Increased risk of major cardiovascular events such as heart attack, stroke or death in people who have cardiovascular risk factors and who are current or past smokers while using another JAK inhibitor to treat rheumatoid arthritis: Get emergency help right away if you have any symptoms of a heart attack or stroke while taking Jakafi, including: discomfort in the center of your chest that lasts for more than a few minutes, or that goes away and comes back, severe tightness, pain, pressure, or heaviness in your chest, throat, neck, or jaw, pain or discomfort in your arms, back, neck, jaw, or stomach, shortness of breath with or without chest discomfort, breaking out in a cold sweat, nausea or vomiting, feeling lightheaded, weakness in one part or on one side of your body, slurred speech

Increased risk of blood clots: Blood clots in the veins of your legs (deep vein thrombosis, DVT) or lungs (pulmonary embolism, PE) have happened in people taking another JAK inhibitor for rheumatoid arthritis and may be life-threatening. Tell your healthcare provider right away if you have any signs and symptoms of blood clots during treatment with Jakafi, including: swelling, pain, or tenderness in one or both legs, sudden, unexplained chest or upper back pain, shortness of breath or difficulty breathing

Possible increased risk of new (secondary) cancers: People who take another JAK inhibitor for rheumatoid arthritis have an increased risk of new (secondary) cancers, including lymphoma and other cancers. People who smoke or who smoked in the past have an added risk of new cancers.

The most common side effects of Jakafi include: for certain types of myelofibrosis (MF) and polycythemia vera (PV) — low platelet or red blood cell counts, bruising, dizziness, headache, and diarrhea; for acute GVHD — low platelet counts, low red or white blood cell counts, infections, and swelling; and for chronic GVHD — low red blood cell or platelet counts and infections including viral infections.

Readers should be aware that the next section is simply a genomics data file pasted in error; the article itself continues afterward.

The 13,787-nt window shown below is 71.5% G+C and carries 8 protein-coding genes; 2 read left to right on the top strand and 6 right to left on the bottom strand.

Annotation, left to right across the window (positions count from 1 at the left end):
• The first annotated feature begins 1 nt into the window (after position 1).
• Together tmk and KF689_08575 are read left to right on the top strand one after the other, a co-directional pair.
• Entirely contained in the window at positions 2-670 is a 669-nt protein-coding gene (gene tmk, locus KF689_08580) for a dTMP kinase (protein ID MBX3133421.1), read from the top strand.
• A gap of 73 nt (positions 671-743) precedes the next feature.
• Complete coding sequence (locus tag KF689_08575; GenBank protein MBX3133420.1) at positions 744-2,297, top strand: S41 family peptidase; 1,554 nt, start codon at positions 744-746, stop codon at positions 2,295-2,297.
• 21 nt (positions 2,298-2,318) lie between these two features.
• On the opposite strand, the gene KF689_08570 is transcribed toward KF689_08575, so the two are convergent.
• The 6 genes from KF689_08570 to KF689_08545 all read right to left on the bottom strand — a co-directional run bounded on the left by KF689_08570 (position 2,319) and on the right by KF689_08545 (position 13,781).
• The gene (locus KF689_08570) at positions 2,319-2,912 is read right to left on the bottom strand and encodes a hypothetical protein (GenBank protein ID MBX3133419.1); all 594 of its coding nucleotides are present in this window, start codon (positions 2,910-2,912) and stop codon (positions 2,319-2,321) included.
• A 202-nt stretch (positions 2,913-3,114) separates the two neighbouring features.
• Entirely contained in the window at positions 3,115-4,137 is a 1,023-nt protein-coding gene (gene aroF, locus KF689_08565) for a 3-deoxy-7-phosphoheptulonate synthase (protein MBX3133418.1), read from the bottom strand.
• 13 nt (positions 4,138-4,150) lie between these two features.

These are not all the possible side effects of Jakafi. Ask your pharmacist or healthcare provider for more information. Call your doctor for medical advice about side effects.

Before taking Jakafi, tell your healthcare provider about: all the medications, vitamins, and herbal supplements you are taking and all your medical conditions, including if you have an infection, have or had low white or red blood cell counts, have or had tuberculosis (TB) or have been in close contact with someone who has TB, had shingles (herpes zoster), have or had hepatitis B, have or had liver or kidney problems, are on dialysis, have high cholesterol or triglycerides, had cancer, are a current or past smoker, had a blood clot, heart attack, other heart problems or stroke, or have any other medical condition. Take Jakafi exactly as your healthcare provider tells you. Do not change your dose or stop taking Jakafi without first talking to your healthcare provider.

Women should not take Jakafi while pregnant or planning to become pregnant. Do not breastfeed during treatment with Jakafi and for 2 weeks after the final dose.

Please see the Full Prescribing Information, which includes a more complete discussion of the risks associated with Jakafi.

You are encouraged to report negative side effects of prescription drugs to the FDA. Visit, or call 1-800-FDA-1088.

You may also report side effects to Incyte Medical Information at 1-855-463-3463.